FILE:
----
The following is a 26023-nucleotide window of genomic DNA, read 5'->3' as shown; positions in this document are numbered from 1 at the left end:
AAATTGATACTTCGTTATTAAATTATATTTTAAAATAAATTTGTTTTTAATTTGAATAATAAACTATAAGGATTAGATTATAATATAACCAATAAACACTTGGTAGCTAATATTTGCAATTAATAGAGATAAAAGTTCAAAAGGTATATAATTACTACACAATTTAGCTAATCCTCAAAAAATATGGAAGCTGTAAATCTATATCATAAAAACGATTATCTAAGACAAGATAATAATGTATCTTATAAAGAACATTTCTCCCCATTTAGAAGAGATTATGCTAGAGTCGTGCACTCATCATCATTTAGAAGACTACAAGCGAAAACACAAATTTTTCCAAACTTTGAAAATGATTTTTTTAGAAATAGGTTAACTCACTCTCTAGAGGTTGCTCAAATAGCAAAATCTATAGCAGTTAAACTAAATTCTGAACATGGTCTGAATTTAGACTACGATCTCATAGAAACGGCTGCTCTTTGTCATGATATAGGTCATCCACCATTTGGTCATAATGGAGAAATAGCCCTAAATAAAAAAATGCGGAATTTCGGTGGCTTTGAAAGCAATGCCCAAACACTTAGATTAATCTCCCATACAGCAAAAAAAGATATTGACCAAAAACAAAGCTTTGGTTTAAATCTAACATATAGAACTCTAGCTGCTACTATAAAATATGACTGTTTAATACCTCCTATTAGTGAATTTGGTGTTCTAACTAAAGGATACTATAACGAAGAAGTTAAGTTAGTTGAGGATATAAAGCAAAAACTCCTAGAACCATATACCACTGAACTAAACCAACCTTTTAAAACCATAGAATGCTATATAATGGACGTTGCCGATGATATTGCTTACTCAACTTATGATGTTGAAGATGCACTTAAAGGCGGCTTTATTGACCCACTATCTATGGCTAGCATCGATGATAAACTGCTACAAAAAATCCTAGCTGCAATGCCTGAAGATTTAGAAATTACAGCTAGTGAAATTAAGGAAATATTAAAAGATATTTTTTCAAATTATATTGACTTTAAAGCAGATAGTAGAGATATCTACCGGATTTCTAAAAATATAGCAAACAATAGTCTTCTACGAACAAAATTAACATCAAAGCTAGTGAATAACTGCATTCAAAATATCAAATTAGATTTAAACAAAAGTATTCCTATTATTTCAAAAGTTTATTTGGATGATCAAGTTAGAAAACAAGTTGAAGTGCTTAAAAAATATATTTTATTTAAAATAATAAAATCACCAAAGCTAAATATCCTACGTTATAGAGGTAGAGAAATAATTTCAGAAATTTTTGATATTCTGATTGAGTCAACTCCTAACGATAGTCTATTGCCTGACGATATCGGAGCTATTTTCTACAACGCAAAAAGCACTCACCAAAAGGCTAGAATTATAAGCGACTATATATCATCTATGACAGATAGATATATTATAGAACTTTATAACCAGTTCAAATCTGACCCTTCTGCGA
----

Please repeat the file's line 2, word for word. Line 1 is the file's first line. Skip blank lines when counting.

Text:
AAATTGATACTTCGTTATTAAATTATATTTTAAAATAAATTTGTTTTTAATTTGAATAATAAACTATAAGGATTAGATTATAATATAACCAATAAACACTTGGTAGCTAATATTTGCAATTAATAGAGATAAAAGTTCAAAAGGTATATAATTACTACACAATTTAGCTAATCCTCAAAAAATATGGAAGCTGTAAATCTATATCATAAAAACGATTATCTAAGACAAGATAATAATGTATCTTATAAAGAACATTTCTCCCCATTTAGAAGAGATTATGCTAGAGTCGTGCACTCATCATCATTTAGAAGACTACAAGCGAAAACACAAATTTTTCCAAACTTTGAAAATGATTTTTTTAGAAATAGGTTAACTCACTCTCTAGAGGTTGCTCAAATAGCAAAATCTATAGCAGTTAAACTAAATTCTGAACATGGTCTGAATTTAGACTACGATCTCATAGAAACGGCTGCTCTTTGTCATGATATAGGTCATCCACCATTTGGTCATAATGGAGAAATAGCCCTAAATAAAAAAATGCGGAATTTCGGTGGCTTTGAAAGCAATGCCCAAACACTTAGATTAATCTCCCATACAGCAAAAAAAGATATTGACCAAAAACAAAGCTTTGGTTTAAATCTAACATATAGAACTCTAGCTGCTACTATAAAATATGACTGTTTAATACCTCCTATTAGTGAATTTGGTGTTCTAACTAAAGGATACTATAACGAAGAAGTTAAGTTAGTTGAGGATATAAAGCAAAAACTCCTAGAACCATATACCACTGAACTAAACCAACCTTTTAAAACCATAGAATGCTATATAATGGACGTTGCCGATGATATTGCTTACTCAACTTATGATGTTGAAGATGCACTTAAAGGCGGCTTTATTGACCCACTATCTATGGCTAGCATCGATGATAAACTGCTACAAAAAATCCTAGCTGCAATGCCTGAAGATTTAGAAATTACAGCTAGTGAAATTAAGGAAATATTAAAAGATATTTTTTCAAATTATATTGACTTTAAAGCAGATAGTAGAGATATCTACCGGATTTCTAAAAATATAGCAAACAATAGTCTTCTACGAACAAAATTAACATCAAAGCTAGTGAATAACTGCATTCAAAATATCAAATTAGATTTAAACAAAAGTATTCCTATTATTTCAAAAGTTTATTTGGATGATCAAGTTAGAAAACAAGTTGAAGTGCTTAAAAAATATATTTTATTTAAAATAATAAAATCACCAAAGCTAAATATCCTACGTTATAGAGGTAGAGAAATAATTTCAGAAATTTTTGATATTCTGATTGAGTCAACTCCTAACGATAGTCTATTGCCTGACGATATCGGAGCTATTTTCTACAACGCAAAAAGCACTCACCAAAAGGCTAGAATTATAAGCGACTATATATCATCTATGACAGATAGATATATTATAGAACTTTATAACCAGTTCAAATCTGACCCTTCTGCGA